If brand managers or execs aren’t fully convinced that visual content geared to mobile devices is the way to go, recent data might finally turn skeptics into believers.
Snapchat’s “Discover” feature, which was launched at the end of January, has been “driving millions of page views per day for its publishing partners,” according to TechCrunch.
That’s not all the new feature is doing. Data released Monday morning from analytics firm 7Park Data revealed that mobile data consumption for an average U.S. Snapchat user grew from about 100 megabytes per week (before the launch of “Discover”) to now more than 600 megabytes per week. U.K. users now consume more than 400 megabytes weekly.
It’s not all about pictures, either. Marketing Land reported 72 percent of ad agencies think online video advertising is just as effective as—if not more than—television advertising, according to a recent BrightRoll survey.
The 120 agencies surveyed said client interest in video ads grew nearly 89 percent over the last three years, and 60 percent of the agencies said they expect mobile video ads will receive the biggest budget increase in 2015. Another 48 percent felt video ads on desktops would receive an influx of marketing dollars.
Those numbers correlate with Facebook’s Feb. 24 report that more than 2 million businesses are using the social network’s advertising services.
Facebook highlighted those numbers by announcing a new Ads Manager app, which will help marketers manage, monitor and create Facebook ads.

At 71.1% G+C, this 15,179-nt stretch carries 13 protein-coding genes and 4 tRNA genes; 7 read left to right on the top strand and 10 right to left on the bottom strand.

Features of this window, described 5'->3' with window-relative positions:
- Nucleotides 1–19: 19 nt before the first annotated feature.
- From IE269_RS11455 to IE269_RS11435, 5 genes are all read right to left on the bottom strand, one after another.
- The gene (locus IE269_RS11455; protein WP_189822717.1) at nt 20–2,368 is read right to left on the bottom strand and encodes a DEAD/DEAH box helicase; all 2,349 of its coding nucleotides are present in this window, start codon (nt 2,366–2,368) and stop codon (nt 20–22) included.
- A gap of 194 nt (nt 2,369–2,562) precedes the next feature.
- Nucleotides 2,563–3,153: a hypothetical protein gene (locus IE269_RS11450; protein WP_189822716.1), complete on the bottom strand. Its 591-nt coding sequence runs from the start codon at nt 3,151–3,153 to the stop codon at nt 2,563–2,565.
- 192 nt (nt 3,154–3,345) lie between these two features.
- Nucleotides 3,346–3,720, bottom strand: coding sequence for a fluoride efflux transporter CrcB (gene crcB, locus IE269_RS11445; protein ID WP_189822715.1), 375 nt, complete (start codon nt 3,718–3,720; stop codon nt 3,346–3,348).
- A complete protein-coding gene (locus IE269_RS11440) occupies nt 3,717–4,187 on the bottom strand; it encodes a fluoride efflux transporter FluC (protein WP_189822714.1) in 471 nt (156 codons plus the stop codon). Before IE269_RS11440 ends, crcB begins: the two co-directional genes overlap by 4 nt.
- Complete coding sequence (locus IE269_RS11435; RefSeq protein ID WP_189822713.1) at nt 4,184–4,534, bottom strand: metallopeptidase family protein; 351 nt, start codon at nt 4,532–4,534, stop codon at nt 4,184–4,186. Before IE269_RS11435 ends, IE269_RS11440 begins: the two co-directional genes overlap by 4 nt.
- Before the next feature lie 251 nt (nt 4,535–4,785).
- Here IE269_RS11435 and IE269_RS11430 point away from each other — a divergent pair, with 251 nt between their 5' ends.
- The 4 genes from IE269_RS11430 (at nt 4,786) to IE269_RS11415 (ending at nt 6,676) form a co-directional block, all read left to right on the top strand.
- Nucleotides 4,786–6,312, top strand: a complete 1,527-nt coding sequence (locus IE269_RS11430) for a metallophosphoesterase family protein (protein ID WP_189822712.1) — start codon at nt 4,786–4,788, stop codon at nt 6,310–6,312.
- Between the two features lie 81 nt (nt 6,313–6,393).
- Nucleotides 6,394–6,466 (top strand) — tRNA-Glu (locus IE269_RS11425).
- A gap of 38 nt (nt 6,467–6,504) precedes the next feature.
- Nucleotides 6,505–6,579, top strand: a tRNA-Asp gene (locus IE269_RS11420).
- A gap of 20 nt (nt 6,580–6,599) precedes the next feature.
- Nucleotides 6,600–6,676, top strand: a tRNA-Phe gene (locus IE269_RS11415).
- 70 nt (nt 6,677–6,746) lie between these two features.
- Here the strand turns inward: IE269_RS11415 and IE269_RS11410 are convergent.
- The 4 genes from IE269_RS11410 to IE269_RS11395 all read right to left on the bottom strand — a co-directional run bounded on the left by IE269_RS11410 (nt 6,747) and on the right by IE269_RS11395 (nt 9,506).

A pervasive trend
Facebook is not the only social network offering new features to help meet the needs of brand managers and help them stay on top of social media marketing.
Along with Snapchat’s “Discover” feature, Pinterest and Tumblr now offer promoted pins and features for longer Tumblr posts. Medium also recently announced a new editor for shorter posts, and LinkedIn added a notification center for company pages.
With LinkedIn’s recent update, community managers can now get an overview of how many “likes,” comments and shares the company page has received, along with every public mention of your company on the platform. Users can also “like” and comment on company mentions as a company representative, not as an individual LinkedIn member.
These features offer marketers and community managers more efficient or effective ways to use the social media platforms, and some—such as LinkedIn’s new dashboard—offer metrics to help measure the effectiveness of social media campaigns.
If the social networks don’t offer the necessary tools and features themselves, outside companies might step up instead. Wisemetrics is a social media campaign optimization tool, and according to TechCrunch, marketers paid an average of 30 percent less for Facebook ads after using the service.
What do you think, PR Daily readers? Will these new numbers and features encourage you to market on these social media platforms?